This post was originally published on Forbes
Many modern enterprises no longer operate in a highly centralized manner. Traditionally, cybersecurity in enterprise environments consisted of defining trust boundaries, placing controls over these boundaries, setting standards and policies for the safe and secure handling of data, enforcing said policies and scrutinizing any code/applications that were developed for flaws that may be exploited by adversaries — inside or out.
But now, as part of a decentralized model, optimizing for performance and independence, the kind of control and scrutiny that security organizations once had in the past is becoming irrelevant. This leaves the separate business operations within an enterprise free to choose their own implementation (and sometimes prioritization) of how they run their security.
If the CSO/CISO role was challenging before, now it is even more complex. We need to hold a delicate balance between enforcing some elements and providing guidance or general directions for most others.
As the parent company of multiple independently operated businesses, our approach at Cimpress is to emphasize a shared-security-responsibility model, where each business unit is not only responsible for choosing and operating its technical stack but also its security and risk management. As such, our security organization has two main tasks: providing clear and transparent metrics for security maturity and providing a means for measuring (really, this means quantifying) risk in a way that supports decision making around changing controls. We have chosen to utilize two well-known frameworks to achieve this.
For security maturity metrics, we chose NIST-CSF: the NIST Cybersecurity Framework. This framework provides a consistent and clear indication of security maturity across over 100 categories and subcategories of an organization’s defense capabilities. There are many approaches to using this framework, ranging from self-attested surveys to fully automated and continuously updating platforms. The technique is less of an issue than the ability to create a clear reflection of each business’ maturity levels and, of course, set a minimal or sought-after maturity level (again, this doesn’t have to exist across all the subcategories). This baselining allows businesses to better align themselves with existing policies (which are translated to the minimal required maturity levels) and map out their tactical security gaps.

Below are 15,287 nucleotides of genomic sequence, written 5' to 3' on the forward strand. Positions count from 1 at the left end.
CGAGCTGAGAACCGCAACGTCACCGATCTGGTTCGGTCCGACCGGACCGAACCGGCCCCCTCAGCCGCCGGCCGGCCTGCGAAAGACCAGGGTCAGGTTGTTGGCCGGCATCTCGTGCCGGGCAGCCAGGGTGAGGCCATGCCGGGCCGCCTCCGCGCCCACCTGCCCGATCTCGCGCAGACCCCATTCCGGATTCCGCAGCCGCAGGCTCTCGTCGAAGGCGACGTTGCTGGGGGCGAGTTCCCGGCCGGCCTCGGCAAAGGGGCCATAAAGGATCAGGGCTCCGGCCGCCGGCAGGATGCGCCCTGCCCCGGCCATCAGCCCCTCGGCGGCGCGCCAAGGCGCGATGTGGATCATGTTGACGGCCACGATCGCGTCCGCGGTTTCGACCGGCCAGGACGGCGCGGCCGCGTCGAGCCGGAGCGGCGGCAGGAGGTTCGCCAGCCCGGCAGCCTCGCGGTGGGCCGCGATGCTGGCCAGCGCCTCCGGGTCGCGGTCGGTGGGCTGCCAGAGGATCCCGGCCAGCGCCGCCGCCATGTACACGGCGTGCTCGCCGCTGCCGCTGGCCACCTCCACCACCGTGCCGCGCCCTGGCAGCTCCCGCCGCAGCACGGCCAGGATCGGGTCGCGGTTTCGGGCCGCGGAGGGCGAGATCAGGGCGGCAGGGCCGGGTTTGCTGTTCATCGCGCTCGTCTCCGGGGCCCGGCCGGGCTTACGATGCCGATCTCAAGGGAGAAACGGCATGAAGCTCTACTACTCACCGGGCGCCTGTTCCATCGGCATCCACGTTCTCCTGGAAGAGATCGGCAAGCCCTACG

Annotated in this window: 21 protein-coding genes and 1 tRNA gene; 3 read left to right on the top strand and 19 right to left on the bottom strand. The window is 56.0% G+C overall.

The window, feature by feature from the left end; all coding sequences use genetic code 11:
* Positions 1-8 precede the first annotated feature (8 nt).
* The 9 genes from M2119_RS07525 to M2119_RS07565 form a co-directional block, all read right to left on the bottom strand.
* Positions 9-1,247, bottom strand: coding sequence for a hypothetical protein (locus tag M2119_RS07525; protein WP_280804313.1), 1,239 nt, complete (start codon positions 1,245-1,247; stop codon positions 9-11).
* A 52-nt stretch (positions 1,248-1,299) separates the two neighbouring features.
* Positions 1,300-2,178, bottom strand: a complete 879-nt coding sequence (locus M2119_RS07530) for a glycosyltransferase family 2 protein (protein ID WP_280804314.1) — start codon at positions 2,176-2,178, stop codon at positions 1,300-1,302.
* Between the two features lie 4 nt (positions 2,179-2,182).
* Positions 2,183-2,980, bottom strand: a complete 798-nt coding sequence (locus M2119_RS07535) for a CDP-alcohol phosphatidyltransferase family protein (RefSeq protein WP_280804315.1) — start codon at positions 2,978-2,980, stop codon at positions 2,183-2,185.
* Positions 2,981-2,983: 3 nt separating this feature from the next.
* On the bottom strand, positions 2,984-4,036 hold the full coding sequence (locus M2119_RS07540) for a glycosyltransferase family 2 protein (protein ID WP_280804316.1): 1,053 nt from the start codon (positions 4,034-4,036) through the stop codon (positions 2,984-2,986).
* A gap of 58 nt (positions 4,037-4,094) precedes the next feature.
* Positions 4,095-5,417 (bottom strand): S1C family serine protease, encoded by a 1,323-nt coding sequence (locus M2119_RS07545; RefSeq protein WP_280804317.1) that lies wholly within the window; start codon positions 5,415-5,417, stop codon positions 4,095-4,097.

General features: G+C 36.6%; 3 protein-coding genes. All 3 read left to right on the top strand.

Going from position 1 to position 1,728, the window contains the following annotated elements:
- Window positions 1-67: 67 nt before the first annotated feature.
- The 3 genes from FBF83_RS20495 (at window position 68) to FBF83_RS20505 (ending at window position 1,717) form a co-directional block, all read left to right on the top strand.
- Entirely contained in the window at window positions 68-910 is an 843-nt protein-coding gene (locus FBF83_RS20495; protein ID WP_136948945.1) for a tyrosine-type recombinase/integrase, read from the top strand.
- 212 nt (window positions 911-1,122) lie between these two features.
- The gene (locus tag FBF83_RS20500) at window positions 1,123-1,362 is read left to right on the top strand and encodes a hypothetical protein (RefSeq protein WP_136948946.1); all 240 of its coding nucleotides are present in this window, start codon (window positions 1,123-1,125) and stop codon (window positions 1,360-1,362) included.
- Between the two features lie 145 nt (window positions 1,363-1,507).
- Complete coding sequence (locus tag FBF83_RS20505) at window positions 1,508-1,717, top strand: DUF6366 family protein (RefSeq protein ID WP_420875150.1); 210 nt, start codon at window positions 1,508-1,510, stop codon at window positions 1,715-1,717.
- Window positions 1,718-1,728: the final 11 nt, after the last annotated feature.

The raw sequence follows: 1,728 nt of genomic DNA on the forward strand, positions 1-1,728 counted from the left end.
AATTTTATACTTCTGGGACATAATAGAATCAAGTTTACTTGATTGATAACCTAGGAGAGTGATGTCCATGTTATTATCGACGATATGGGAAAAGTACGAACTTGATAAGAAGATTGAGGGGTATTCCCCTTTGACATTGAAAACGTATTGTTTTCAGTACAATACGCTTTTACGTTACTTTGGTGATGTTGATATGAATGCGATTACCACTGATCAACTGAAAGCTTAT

For our risk measurements, we picked FAIR: Factor Analysis of Information Risk. FAIR is being used at the enterprise risk management (ERM) level and is combined with the rest of the ERM functions to assure relevancy and context for our business leaders. We do not deploy FAIR analysis across a broad range of scenarios; rather, we focus on the top three to five that each business identifies as the most relevant ones for themselves.
The goal of using the framework this way is to get immediate buy-in from business leaders while providing them with means of making informed decisions about their risks. After identifying the scenarios, we perform a FAIR-based analysis of the risk and come up with the results of the expected loss. Behind the scenes, we map the relevant controls to the already-identified security maturity measure.
Beyond providing a more realistic reflection of risk (while shying away from high/medium, red/green, etc. qualitative measures), we also create an immediate feedback loop. At this point, we’ve turned security and risk management into a business problem that’s more “easily” solved through financial measurements of recommended changes and their impact to previously expected losses.
If you are asking yourself, “Great, but where do I get started with this?” I would suggest to first define how a shared security responsibility model would look like in your organization. Where do you draw the line between the core responsibilities of the security organization, and where do you expect other parts of the business to own their share of security?
Once that’s defined, utilizing the different frameworks to facilitate this becomes more natural. We’ve used the NIST-CSF to provide metrics for everyone to gauge their maturity level and, based on the shared responsibility model, understand what areas need to improve. I’d suggest tailoring the use of the framework to your needs. In our specific implementation, we simplified the framework in terms of the number of maturity levels and provided focus on several specific subcategories that we defined as “basic security hygiene.”
Lastly, in order to prioritize these tasks of closing maturity level gaps, choose a risk model that works for you. In our case, it was FAIR, and even then we allowed ourselves to use it in a way that works for us rather than cover all our use cases and scenarios. This allowed us to stay more agile and have an easier adoption period where our businesses were getting used to the methodology and the framework.
At the end of the day, it’s about what works for your organization rather than about sticking to the letter of how a specific framework is structured. And of course, always make sure to build closed-loop feedback cycles in order to facilitate continuous improvement for how your security program works.